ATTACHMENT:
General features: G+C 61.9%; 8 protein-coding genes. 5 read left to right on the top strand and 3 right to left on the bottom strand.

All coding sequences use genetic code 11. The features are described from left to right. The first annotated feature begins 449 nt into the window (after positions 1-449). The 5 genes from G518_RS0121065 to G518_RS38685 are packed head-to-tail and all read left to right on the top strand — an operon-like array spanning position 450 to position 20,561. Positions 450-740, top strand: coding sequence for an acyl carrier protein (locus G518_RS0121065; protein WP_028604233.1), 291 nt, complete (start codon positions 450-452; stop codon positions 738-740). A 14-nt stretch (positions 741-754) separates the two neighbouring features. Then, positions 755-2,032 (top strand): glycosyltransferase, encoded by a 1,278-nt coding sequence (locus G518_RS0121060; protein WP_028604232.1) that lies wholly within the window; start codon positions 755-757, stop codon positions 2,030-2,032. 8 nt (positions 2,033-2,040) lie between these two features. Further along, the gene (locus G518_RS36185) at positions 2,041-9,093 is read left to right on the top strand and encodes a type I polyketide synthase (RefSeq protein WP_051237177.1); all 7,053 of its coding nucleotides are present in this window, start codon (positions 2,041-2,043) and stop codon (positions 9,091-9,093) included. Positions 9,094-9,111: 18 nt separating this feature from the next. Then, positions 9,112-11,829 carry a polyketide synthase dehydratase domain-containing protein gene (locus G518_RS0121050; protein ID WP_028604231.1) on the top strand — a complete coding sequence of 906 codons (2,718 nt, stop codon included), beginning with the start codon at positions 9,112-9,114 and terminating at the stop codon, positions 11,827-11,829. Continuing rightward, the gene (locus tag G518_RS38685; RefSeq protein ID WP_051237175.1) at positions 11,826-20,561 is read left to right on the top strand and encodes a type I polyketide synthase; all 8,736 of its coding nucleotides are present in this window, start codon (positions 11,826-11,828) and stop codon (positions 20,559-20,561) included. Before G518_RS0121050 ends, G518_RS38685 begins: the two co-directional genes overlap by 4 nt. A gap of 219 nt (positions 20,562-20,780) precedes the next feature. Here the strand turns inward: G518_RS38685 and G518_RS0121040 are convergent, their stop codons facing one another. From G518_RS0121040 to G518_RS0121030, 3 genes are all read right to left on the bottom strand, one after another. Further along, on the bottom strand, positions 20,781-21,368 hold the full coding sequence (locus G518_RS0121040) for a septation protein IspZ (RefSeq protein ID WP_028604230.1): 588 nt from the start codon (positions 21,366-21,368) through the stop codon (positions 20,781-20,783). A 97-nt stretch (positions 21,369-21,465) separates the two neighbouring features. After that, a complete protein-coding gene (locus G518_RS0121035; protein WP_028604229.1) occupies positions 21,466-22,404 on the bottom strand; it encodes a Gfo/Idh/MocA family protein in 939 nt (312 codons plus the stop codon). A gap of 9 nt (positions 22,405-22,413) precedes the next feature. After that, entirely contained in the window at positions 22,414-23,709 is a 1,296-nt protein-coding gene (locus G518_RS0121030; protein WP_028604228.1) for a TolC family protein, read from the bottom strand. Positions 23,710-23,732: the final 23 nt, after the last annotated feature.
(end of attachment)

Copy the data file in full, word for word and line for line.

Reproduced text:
General features: G+C 61.9%; 8 protein-coding genes. 5 read left to right on the top strand and 3 right to left on the bottom strand.

All coding sequences use genetic code 11. The features are described from left to right. The first annotated feature begins 449 nt into the window (after positions 1-449). The 5 genes from G518_RS0121065 to G518_RS38685 are packed head-to-tail and all read left to right on the top strand — an operon-like array spanning position 450 to position 20,561. Positions 450-740, top strand: coding sequence for an acyl carrier protein (locus G518_RS0121065; protein WP_028604233.1), 291 nt, complete (start codon positions 450-452; stop codon positions 738-740). A 14-nt stretch (positions 741-754) separates the two neighbouring features. Then, positions 755-2,032 (top strand): glycosyltransferase, encoded by a 1,278-nt coding sequence (locus G518_RS0121060; protein WP_028604232.1) that lies wholly within the window; start codon positions 755-757, stop codon positions 2,030-2,032. 8 nt (positions 2,033-2,040) lie between these two features. Further along, the gene (locus G518_RS36185) at positions 2,041-9,093 is read left to right on the top strand and encodes a type I polyketide synthase (RefSeq protein WP_051237177.1); all 7,053 of its coding nucleotides are present in this window, start codon (positions 2,041-2,043) and stop codon (positions 9,091-9,093) included. Positions 9,094-9,111: 18 nt separating this feature from the next. Then, positions 9,112-11,829 carry a polyketide synthase dehydratase domain-containing protein gene (locus G518_RS0121050; protein ID WP_028604231.1) on the top strand — a complete coding sequence of 906 codons (2,718 nt, stop codon included), beginning with the start codon at positions 9,112-9,114 and terminating at the stop codon, positions 11,827-11,829. Continuing rightward, the gene (locus tag G518_RS38685; RefSeq protein ID WP_051237175.1) at positions 11,826-20,561 is read left to right on the top strand and encodes a type I polyketide synthase; all 8,736 of its coding nucleotides are present in this window, start codon (positions 11,826-11,828) and stop codon (positions 20,559-20,561) included. Before G518_RS0121050 ends, G518_RS38685 begins: the two co-directional genes overlap by 4 nt. A gap of 219 nt (positions 20,562-20,780) precedes the next feature. Here the strand turns inward: G518_RS38685 and G518_RS0121040 are convergent, their stop codons facing one another. From G518_RS0121040 to G518_RS0121030, 3 genes are all read right to left on the bottom strand, one after another. Further along, on the bottom strand, positions 20,781-21,368 hold the full coding sequence (locus G518_RS0121040) for a septation protein IspZ (RefSeq protein ID WP_028604230.1): 588 nt from the start codon (positions 21,366-21,368) through the stop codon (positions 20,781-20,783). A 97-nt stretch (positions 21,369-21,465) separates the two neighbouring features. After that, a complete protein-coding gene (locus G518_RS0121035; protein WP_028604229.1) occupies positions 21,466-22,404 on the bottom strand; it encodes a Gfo/Idh/MocA family protein in 939 nt (312 codons plus the stop codon). A gap of 9 nt (positions 22,405-22,413) precedes the next feature. After that, entirely contained in the window at positions 22,414-23,709 is a 1,296-nt protein-coding gene (locus G518_RS0121030; protein WP_028604228.1) for a TolC family protein, read from the bottom strand. Positions 23,710-23,732: the final 23 nt, after the last annotated feature.